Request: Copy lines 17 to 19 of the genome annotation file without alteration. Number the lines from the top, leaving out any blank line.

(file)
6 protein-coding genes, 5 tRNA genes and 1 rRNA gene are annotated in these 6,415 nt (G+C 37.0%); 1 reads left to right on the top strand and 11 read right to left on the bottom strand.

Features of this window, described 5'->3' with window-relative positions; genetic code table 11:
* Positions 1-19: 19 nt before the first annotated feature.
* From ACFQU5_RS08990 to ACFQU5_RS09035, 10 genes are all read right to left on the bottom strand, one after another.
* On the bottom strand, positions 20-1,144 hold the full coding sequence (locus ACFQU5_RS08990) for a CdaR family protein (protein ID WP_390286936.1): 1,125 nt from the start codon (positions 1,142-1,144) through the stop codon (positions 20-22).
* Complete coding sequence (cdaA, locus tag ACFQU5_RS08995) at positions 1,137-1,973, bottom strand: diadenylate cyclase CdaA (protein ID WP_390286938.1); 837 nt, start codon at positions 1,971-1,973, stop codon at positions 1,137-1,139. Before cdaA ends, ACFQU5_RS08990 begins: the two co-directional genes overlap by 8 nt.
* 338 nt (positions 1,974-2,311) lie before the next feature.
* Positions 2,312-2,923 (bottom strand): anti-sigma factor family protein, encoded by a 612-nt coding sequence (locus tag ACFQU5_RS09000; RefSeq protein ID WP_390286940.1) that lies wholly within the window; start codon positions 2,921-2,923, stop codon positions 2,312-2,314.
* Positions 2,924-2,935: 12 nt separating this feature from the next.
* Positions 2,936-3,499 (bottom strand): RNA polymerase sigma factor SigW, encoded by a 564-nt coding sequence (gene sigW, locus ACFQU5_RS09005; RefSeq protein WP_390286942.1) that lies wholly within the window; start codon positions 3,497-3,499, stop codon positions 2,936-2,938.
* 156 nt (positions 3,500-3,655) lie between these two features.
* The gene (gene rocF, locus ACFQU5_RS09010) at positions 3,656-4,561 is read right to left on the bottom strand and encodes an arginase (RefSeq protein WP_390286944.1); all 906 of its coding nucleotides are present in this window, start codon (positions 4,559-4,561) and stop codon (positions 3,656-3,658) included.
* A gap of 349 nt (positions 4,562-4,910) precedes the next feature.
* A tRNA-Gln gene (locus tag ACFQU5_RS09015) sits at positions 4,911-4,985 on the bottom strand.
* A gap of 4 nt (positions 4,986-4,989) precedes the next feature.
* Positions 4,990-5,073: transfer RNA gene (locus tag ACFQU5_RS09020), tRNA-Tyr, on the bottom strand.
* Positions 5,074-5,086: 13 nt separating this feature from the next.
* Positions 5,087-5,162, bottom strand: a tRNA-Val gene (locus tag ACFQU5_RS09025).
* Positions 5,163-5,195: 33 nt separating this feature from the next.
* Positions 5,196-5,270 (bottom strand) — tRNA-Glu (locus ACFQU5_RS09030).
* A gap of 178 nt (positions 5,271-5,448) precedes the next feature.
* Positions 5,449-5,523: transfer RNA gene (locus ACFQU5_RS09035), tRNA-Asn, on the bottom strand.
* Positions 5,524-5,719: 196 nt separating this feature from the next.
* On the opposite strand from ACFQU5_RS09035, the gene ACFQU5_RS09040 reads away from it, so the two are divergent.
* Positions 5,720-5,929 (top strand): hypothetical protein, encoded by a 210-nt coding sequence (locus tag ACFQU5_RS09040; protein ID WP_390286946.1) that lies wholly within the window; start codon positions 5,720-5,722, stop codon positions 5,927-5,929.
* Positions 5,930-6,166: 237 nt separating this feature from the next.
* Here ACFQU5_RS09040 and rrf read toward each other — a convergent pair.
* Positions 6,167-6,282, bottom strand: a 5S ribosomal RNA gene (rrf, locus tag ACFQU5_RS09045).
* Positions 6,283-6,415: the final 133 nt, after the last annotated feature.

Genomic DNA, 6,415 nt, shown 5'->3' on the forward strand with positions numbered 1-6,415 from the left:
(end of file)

* Positions 5,074-5,086: 13 nt separating this feature from the next.
* Positions 5,087-5,162, bottom strand: a tRNA-Val gene (locus tag ACFQU5_RS09025).
* Positions 5,163-5,195: 33 nt separating this feature from the next.